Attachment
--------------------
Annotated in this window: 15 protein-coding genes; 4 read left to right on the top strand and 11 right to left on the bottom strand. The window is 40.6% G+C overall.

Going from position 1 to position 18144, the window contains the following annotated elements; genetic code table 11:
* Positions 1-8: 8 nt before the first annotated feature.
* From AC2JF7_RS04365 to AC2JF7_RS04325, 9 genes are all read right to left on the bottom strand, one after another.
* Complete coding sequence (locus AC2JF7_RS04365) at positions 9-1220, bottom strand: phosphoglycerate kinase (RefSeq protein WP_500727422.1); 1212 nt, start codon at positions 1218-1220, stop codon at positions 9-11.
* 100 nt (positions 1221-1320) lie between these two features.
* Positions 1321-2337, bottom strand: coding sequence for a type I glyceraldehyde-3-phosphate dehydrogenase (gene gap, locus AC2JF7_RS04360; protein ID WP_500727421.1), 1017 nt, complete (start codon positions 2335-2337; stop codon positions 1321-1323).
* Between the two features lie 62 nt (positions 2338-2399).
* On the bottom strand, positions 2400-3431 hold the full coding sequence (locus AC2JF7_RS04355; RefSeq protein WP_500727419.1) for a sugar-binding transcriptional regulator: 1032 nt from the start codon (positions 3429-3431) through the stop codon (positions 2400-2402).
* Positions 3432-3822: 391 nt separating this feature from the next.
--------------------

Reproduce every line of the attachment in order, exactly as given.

Annotated in this window: 15 protein-coding genes; 4 read left to right on the top strand and 11 right to left on the bottom strand. The window is 40.6% G+C overall.

Going from position 1 to position 18144, the window contains the following annotated elements; genetic code table 11:
* Positions 1-8: 8 nt before the first annotated feature.
* From AC2JF7_RS04365 to AC2JF7_RS04325, 9 genes are all read right to left on the bottom strand, one after another.
* Complete coding sequence (locus AC2JF7_RS04365) at positions 9-1220, bottom strand: phosphoglycerate kinase (RefSeq protein WP_500727422.1); 1212 nt, start codon at positions 1218-1220, stop codon at positions 9-11.
* 100 nt (positions 1221-1320) lie between these two features.
* Positions 1321-2337, bottom strand: coding sequence for a type I glyceraldehyde-3-phosphate dehydrogenase (gene gap, locus AC2JF7_RS04360; protein ID WP_500727421.1), 1017 nt, complete (start codon positions 2335-2337; stop codon positions 1321-1323).
* Between the two features lie 62 nt (positions 2338-2399).
* On the bottom strand, positions 2400-3431 hold the full coding sequence (locus AC2JF7_RS04355; RefSeq protein WP_500727419.1) for a sugar-binding transcriptional regulator: 1032 nt from the start codon (positions 3429-3431) through the stop codon (positions 2400-2402).
* Positions 3432-3822: 391 nt separating this feature from the next.